If funding reflects priority, then the government doesn’t seem to get how important marine protection is.
A 2012 study on the effective management of Marine Protected Areas (MPAs) indicated that “most MPAs struggle with budgetary constraints or lack of sustainable ﬁnancing.”
While investing money into a cause is not a panacea, it is just as easy not to accord marine conservation the importance it deserves. (Like education, the benefits of investing in the sustainability of the environment are long-term.)
A problem of mindset
I raise the issue of funding not to belittle other aspects of state largesse but to highlight a wrongly framed notion that marine conservation is a financial burden.
This prevailing attitude towards marine sanctuaries and the environment in general may be caused by a human tendency to prefer immediate rewards over long-term gains, even if the more immediate gains are objectively and substantially smaller.
Economists refer to this behavior as “hyperbolic discounting,” where the time factor amplifies the subjective value we attach to benefits in the short-term.
The lack of political will to respond to the looming “oceans crisis” is, therefore, an issue of attitude and mindset. The value society places on marine ecosystems is disproportionately smaller than what is deserved.
Experts concur that the Philippines is critical to marine global biodiversity, being part of the “Coral Triangle.” (READ: 85% of ‘Coral Triangle’ reefs at risk)
The World Database on Marine Protected Areas, a project of the United Nations and the International Union for Conservation of Nature, lists a little less than 600 MPAs in the Philippines.
These 600 MPAs – key areas identified to be fish habitats – need to be managed properly in order to reverse the trend of depleting fish stocks. One of the ways to replenish fish stocks is to ensure effective MPA management. This requires funding in the here and now.
It doesn’t take a marine scientist to figure out that depleting fish stocks negatively impacts livelihood in coastal communities.
The volume of fish caught compared to fishing cost – known in conservation biology as Catch per Unit Effort (CPUE) – is steadily declining in the Philippines.
Fishermen are left with a barely adequate profit of P90-P136 per day, based on official estimates. (Read: Fisherfolk suffer from PH seas degradation)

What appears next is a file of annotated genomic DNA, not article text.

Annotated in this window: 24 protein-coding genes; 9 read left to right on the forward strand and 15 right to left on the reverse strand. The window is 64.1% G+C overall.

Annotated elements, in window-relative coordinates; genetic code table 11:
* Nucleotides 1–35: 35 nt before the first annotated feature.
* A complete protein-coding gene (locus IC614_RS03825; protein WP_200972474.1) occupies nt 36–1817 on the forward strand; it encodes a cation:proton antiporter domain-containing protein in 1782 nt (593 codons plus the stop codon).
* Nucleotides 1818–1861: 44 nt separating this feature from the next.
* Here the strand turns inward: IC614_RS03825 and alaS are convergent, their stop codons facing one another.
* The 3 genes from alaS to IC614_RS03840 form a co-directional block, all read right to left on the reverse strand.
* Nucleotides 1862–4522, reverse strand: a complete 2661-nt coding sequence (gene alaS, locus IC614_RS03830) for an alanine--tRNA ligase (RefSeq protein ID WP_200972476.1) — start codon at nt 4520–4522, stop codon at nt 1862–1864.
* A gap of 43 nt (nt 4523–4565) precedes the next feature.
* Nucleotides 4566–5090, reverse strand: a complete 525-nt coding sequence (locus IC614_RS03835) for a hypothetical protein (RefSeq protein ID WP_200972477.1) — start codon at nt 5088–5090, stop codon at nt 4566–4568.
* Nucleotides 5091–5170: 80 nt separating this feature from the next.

In its report entitled “Oceans in the Balance, Philippines in Focus,” environmental group Greenpeace urged the Aquino government to address the “two-pronged crisis of marine ecosystem degradation and overfishing” with a sense of urgency and to make marine protection and rehabilitation a national priority.
MPAs should not be clustered based on political boundaries of local governments and should instead be interconnected as part of a larger national MPA network, the group said.
This way, laws and management policies can be harmonized across the board.
In addition, gathering comprehensive baseline data for marine ecosystems and fisheries production must first be done before “embarking on a strong solutions work.”
Greenpeace also highlighted the need to transform the way we regard our oceans in accomplishing the courses of action it recommended.
Compassion for oceans
According to primatologist Dr Frans de Waal, humans are hardwired to be empathic. It is hard to empathize, however, when there are no feelings to empathize with. Unlike a hungry child, our seas cannot moan and express disgruntlement.
The seas have no ability to speak for themselves. If they could, they would probably complain about how we neglect them despite the bounties they provide.
The Philippine seas is home to some 3,000 species of fish, 648 species of mollusks, 820 species of algae, 5 of 7 known species of marine turtles, 27 species of whales and dolphins, and other organisms, as cited in the Greenpeace report.
The challenge for us humans is to extend our compassion to the vast ocean surrounding us. After all, the beneficiaries of well-protected seas include us today and not just the future generations.
Years ago, energy policy-makers theorized that the world has already consumed half of its petroleum resources and is about to go on a decline to zero. They called the theory “Peak Oil,” and substantial resources from across governments were diverted to alternative energy sources as a response.
On May 15, Time Magazine reported an assessment by the International Energy Agency, saying in its headline that “peak oil is dead.”
It would seem, despite our reckless use and extraction of coal, that mother nature gave us a second chance.
In any case, humanity’s consumption rate must adapt to the rate at which natural resources replenish. At the same time, we must sustain the rate of resource replenishment by protecting what sustains them.
In the Philippines, fish stocks are depleting as a result of overfishing and habitat destruction. We don’t know how many chances we still have from our oceans. – Rappler.com
Buena Bernal (@buenabernal) writes development stories at Rappler.